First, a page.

Why is this piece of legislation so important?  The victims who made complaints to the police were all aged under 16 in six of the seven cases and each young man involved in the assaults that took place knew that they were aged under 16.  The fact that these children were under the age of consent consequently means that the evidence for a violation of the law was there because there is no consent when a person is younger than 16 because sexual connection is unlawful below that age.  Therefore the investigation should still be actively open and work should be continuing to secure the necessary evidence.  See more in this video of Jacinda Ardern during the debate.

Michael Woodhouse, the current Minister of Police spoke next.  He began while saying he agreed with almost everything Jacinda Ardern had said, and also said that there was nothing to candy coat the finding of the IPCA.  He then went on to defend Anne Tolley's role in the controversy, saying that she did not have the information available to her because the police had not collected that information, and that this was clear from the IPCA report.  Mr Woodhouse then went on to glorify what had happened to crime statistics under Mrs Tolley's reign as Minister of Police. 

But he kept referring to statistics on adult sexual assault - which I found concerning as you can not call a girl under 16 an adult when she can not consent to sex legally, and particularly as this issue is all about sexual assault.  Michael Woodhouse also spanked Jacinda Ardern and Greg O'Connor on the hand for their criticism about a lack of resources hampering the investigation.  Quite frankly, a lack of resources for the police stands out like dog balls when you look at this case.  Yes, a lot of money was spent on investigating this case, but I believe that the case was dropped because it would continue to cost more money and was not going to be resolved quickly.  You can hear more from Michael Woodhouse below.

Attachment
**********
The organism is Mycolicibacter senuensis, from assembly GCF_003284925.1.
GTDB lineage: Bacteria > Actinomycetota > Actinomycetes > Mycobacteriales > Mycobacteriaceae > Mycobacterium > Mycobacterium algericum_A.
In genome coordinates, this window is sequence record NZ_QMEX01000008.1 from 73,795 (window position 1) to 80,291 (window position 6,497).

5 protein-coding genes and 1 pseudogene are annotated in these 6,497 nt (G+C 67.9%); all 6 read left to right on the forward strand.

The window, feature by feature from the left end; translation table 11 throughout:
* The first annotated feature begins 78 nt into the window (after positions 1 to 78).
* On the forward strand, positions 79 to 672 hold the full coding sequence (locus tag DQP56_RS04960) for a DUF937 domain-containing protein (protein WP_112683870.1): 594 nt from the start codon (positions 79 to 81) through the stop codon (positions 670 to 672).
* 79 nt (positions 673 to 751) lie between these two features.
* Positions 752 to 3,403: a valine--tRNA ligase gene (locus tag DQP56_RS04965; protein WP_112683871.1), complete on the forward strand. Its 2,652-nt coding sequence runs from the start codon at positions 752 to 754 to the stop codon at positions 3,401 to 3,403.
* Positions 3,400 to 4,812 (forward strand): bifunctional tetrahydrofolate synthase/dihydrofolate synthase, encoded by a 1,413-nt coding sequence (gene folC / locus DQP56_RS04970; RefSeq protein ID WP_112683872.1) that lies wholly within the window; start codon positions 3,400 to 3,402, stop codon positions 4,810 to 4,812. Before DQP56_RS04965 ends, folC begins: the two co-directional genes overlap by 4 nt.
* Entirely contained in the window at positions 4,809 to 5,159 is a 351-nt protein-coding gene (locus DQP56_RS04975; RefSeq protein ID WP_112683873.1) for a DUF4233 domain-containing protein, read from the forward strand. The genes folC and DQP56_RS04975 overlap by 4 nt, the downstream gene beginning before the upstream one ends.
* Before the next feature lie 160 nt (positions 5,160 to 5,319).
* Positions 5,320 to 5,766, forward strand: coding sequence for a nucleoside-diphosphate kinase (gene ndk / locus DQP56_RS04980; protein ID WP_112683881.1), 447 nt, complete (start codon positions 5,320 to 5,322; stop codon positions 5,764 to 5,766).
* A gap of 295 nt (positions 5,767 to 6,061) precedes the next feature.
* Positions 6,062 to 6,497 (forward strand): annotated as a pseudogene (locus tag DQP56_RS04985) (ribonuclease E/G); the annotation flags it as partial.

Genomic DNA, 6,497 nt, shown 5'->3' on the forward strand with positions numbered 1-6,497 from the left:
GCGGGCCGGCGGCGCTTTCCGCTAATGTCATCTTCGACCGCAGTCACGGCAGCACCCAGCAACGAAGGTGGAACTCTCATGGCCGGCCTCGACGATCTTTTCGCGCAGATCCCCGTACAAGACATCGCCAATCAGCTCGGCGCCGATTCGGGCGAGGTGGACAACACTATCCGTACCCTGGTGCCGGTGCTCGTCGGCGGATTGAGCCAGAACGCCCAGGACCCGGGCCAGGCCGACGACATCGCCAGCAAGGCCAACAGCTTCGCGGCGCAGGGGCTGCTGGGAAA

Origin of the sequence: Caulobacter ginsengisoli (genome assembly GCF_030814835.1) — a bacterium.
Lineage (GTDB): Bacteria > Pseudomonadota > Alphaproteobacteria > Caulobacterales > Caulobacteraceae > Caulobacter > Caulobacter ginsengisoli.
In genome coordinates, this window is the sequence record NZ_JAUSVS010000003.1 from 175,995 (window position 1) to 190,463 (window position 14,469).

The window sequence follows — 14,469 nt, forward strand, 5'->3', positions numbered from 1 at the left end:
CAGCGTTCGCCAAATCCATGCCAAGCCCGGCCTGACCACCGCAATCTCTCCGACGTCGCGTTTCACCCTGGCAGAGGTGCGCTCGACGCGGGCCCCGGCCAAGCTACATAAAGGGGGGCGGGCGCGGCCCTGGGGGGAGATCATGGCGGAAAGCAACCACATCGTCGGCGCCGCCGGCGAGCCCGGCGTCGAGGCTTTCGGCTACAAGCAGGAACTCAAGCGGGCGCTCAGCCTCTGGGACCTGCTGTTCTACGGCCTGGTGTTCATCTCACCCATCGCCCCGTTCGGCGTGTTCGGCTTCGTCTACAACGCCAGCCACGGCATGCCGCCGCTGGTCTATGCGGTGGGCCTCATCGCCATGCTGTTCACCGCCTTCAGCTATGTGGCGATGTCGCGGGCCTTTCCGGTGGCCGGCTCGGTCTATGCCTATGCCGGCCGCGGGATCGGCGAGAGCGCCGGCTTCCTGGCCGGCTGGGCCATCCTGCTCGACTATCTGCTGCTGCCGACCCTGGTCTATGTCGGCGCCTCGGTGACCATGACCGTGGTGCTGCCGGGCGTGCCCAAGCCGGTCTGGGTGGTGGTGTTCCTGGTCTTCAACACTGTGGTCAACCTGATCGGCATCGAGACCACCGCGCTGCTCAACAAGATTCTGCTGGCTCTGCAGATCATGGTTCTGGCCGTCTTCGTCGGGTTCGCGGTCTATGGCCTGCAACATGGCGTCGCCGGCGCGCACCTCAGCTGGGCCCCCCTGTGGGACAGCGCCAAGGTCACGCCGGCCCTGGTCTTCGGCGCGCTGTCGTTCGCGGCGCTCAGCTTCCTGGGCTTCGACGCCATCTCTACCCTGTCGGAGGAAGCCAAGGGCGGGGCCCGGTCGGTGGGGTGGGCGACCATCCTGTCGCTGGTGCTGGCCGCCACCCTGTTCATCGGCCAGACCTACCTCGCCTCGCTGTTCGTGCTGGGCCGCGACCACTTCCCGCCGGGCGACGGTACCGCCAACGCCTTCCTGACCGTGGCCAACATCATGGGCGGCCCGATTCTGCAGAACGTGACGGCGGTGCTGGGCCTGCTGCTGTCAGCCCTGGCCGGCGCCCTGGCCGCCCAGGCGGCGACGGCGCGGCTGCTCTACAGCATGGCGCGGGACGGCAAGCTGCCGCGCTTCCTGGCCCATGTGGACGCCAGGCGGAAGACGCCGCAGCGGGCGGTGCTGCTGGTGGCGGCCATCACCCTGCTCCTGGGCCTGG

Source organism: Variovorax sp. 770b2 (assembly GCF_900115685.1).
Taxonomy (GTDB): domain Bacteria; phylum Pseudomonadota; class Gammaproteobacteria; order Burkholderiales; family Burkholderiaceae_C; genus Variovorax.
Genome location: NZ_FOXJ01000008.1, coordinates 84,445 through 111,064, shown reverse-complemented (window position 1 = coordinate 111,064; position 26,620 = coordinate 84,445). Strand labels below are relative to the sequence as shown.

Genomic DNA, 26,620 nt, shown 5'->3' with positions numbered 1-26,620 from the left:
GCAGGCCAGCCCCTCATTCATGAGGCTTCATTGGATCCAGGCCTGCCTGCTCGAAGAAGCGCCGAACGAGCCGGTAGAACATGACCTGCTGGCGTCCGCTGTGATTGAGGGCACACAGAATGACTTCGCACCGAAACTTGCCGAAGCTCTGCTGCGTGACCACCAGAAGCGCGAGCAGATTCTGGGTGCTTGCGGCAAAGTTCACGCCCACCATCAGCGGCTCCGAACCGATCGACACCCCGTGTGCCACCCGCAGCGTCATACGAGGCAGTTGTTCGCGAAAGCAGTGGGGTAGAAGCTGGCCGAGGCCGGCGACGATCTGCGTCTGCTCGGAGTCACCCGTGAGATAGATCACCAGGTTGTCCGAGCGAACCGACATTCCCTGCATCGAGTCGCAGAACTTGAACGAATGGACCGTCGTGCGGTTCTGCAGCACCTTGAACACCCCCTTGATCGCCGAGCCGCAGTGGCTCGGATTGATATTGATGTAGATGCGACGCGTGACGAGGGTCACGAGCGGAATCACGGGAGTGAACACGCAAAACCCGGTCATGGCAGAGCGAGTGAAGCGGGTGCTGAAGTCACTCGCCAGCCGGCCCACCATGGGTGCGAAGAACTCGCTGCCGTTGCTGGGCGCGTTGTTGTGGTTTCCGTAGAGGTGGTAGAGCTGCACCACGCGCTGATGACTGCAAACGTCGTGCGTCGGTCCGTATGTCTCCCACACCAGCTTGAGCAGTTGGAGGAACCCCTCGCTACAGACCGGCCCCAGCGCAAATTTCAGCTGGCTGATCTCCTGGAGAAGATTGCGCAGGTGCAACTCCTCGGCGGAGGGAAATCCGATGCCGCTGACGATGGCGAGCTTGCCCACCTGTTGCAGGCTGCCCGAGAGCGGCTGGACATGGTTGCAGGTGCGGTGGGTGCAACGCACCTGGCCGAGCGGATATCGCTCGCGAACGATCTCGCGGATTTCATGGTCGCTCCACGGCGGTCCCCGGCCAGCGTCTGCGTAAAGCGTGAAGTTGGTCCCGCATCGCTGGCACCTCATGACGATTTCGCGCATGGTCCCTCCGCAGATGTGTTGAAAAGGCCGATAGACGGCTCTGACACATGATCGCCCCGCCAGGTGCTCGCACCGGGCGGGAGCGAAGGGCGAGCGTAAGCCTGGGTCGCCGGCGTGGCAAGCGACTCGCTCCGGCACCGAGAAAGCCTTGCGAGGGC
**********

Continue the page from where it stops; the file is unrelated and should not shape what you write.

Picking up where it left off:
I was appalled to hear Catherine Delahunty of the Greens point out yet another failing in the case, that the officers who took the complaints did not even get the name of the boys involved correct when they took down their initial details.  Catherine called for an independent taskforce into how sexual assault is dealt with.  You can hear more of what Catherine Delahunty has to say in this video below, but she is correct when she states that girls and women of today's modern society will continue to fail to have any faith in the police believing them if the police do not investigate their complaints properly.  And this is after Louise Nicholas has been working with the police to change their culture and response to sexual assault complaints!

Tracey Martin, deputy leader of New Zealand First, acknowledged that while many police officers are fathers and mothers, we have major failings in the New Zealand Police and spoke of another case with a young girl facing a similar situation.  It resulted in a "he said/she said" impasse.  She claimed this was not a one party problem and needed cross party support in parliament to make changes to ensure that women (or men) can go to the police and make a complaint with the confidence that they will be believed and the complaint investigated.  Tracey called for the conversation to happen in parliament, for this report not to be forgotten and gather dust.  You can hear what Tracey Martin has to say in this video below.